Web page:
The fraudulent claim that the government is "fixing" the Temporary Foreign Worker program will not pass. Canadians are determined to end all vestiges of slavery as well as all aspects of Harper's low wage agenda. The rights of all workers must be recognized from the day they arrive in Canada. There is no place for any system designed to create a class of workers without rights so as to attack the rights of all. To this end, permanent residency status should be granted to temporary foreign workers who are working and contributing their hard work and skills to the Canadian economy and society. There is no place for a system which allows global monopolies to do as they please in order to push down wages and working conditions. The TFWP must be ended, whether it is called TFWP or IMP, and only legitimate exchanges permitted.

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Neo-liberal Globalization and
International Mobility Programs

The International Mobility Programs (IMP) include all streams of work permits for foreign nationals to work in Canada that are Labour Market Impact Assessment (LMIA) exempt.

Citizenship and Immigration Canada (CIC) states, "By exempting some foreign nationals from needing a labour market impact assessment before being able to work in Canada, the IMP aims to provide competitive advantages to Canada and reciprocal benefits to Canadians." As for the statement "by exempting some foreign nationals," CIC reports that there were 259,590 workers in Canada with work permits issued under the IMPs on December 31, 2014. By comparison, there were 112,650 temporary foreign workers who received work permits after an LMIA had been issued. This means that 69 per cent of temporary foreign workers in Canada are working under work permits issued without a Labour Market Impact Assessment (LMIA).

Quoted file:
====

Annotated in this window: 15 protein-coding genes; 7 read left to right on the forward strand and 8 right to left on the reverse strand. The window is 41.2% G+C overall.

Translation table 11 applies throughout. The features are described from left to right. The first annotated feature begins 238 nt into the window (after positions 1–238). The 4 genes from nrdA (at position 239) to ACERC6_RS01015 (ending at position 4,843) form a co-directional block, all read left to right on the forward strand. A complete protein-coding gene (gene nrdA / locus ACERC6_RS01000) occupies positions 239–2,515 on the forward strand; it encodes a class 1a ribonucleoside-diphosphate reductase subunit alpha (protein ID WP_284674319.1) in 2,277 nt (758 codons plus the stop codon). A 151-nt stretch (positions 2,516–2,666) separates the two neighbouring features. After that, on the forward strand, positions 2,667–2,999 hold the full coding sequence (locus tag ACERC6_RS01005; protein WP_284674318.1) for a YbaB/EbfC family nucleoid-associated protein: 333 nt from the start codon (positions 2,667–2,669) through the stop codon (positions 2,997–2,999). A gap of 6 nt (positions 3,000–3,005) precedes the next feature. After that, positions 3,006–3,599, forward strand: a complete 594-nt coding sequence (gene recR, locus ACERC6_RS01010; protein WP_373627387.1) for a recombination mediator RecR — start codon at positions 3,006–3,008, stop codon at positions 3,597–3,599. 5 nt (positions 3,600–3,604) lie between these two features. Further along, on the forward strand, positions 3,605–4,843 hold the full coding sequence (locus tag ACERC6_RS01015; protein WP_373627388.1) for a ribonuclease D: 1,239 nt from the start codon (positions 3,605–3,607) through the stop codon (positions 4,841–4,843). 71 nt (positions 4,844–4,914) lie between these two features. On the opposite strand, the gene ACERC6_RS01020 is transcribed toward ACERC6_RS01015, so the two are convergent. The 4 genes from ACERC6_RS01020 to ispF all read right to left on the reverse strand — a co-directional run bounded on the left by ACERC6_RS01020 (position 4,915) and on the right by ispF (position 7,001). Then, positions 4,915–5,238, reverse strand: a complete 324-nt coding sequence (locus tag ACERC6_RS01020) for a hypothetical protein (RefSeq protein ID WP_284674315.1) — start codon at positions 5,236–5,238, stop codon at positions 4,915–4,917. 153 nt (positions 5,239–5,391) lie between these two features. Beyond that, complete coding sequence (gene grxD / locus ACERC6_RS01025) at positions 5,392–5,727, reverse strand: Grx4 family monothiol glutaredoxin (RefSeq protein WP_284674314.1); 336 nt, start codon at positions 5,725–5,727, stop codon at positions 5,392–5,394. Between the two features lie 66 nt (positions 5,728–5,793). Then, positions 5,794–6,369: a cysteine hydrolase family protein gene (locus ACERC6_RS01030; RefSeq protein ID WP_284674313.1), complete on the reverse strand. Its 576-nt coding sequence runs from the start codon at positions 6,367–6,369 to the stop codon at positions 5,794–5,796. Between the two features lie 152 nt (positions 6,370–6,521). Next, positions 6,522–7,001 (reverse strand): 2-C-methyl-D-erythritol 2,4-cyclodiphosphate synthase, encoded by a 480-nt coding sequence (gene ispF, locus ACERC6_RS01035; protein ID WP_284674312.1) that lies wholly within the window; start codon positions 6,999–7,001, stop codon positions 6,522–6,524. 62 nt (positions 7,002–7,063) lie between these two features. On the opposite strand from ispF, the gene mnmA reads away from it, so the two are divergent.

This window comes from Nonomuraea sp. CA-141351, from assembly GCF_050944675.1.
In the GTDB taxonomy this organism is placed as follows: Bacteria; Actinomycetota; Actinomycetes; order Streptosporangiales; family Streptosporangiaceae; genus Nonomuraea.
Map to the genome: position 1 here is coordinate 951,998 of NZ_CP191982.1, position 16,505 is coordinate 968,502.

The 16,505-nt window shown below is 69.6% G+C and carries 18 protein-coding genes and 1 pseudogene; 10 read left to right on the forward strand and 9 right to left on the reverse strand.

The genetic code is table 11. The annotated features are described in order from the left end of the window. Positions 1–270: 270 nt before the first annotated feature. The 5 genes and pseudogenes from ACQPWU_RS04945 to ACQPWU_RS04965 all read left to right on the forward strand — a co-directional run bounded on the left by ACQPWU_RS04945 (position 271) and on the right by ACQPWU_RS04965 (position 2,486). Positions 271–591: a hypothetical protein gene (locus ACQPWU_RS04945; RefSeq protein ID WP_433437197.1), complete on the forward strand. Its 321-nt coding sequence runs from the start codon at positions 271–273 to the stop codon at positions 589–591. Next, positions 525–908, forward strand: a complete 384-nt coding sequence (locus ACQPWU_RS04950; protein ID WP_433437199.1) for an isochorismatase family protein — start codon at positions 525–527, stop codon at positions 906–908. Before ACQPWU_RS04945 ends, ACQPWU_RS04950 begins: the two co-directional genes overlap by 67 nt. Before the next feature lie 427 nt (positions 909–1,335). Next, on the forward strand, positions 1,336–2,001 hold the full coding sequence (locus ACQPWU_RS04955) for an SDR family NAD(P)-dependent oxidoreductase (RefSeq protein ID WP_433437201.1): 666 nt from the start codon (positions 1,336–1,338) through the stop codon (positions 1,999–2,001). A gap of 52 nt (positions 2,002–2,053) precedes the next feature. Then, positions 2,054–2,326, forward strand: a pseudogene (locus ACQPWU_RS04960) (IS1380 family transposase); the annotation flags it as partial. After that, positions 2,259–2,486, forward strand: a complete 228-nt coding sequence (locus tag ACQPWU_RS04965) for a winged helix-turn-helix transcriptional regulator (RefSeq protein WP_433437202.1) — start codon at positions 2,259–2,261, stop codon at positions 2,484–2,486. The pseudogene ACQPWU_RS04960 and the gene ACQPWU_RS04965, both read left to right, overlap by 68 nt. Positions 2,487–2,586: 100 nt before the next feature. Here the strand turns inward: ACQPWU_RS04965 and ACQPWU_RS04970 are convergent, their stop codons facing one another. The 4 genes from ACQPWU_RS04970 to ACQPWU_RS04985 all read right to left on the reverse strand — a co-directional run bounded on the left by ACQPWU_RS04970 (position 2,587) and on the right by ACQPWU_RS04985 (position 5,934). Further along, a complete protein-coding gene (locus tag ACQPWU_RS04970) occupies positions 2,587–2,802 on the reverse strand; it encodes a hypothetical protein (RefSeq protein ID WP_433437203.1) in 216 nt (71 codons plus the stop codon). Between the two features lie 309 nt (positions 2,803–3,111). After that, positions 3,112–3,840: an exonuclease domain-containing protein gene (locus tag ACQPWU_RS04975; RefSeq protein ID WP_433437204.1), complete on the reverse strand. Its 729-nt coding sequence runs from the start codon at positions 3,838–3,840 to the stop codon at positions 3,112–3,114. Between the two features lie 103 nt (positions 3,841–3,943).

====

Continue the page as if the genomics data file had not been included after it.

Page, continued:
CIC states "As part of the review of the Temporary Foreign Worker Program, the Government of Canada committed to introducing a series of reforms for those workers who are exempt from the LMIA process to ensure these exemptions continue to promote Canada's economic and labour market interests.

"The renamed International Mobility Programs (IMP) will include new fee for work permits through IMP, a new employer compliance system on par with the system being put in place for the TFWP, and additional changes to specific IMP streams."

This is misleading at best. Employers making job offers under the IMPs will not have to show that they made any effort to recruit Canadians or explain why they were not successful in recruiting a citizen or permanent resident of Canada before hiring a temporary foreign worker. Nor are they required to pay the prevailing regional wage rate. In some cases workers receive an open work permit (e.g. the International Experience Program), but there is no information regarding other categories. Their employers will be required only to pay a $230 fee, and to file a copy of the job offer and "other relevant information" to CIC. As for the claims that the government will conduct "robust investigations" to make sure that employers are not violating the rules, such claims have absolutely no credibility.

Global monopolies operating in Canada do not need an LMIA to transfer workers to their Canadian operation. The CIC admits that there "may" have been some abuse of this program and states that it will monitor more closely. The dead giveaway that this is the case is the statement made by RBC after workers went public that they were fired after training their replacements. RBC stated suppliers will be required to "not hire foreign workers from outside of Canada, when performing services on behalf of RBC, where a worker eligible to work in Canada is available and able to perform the service."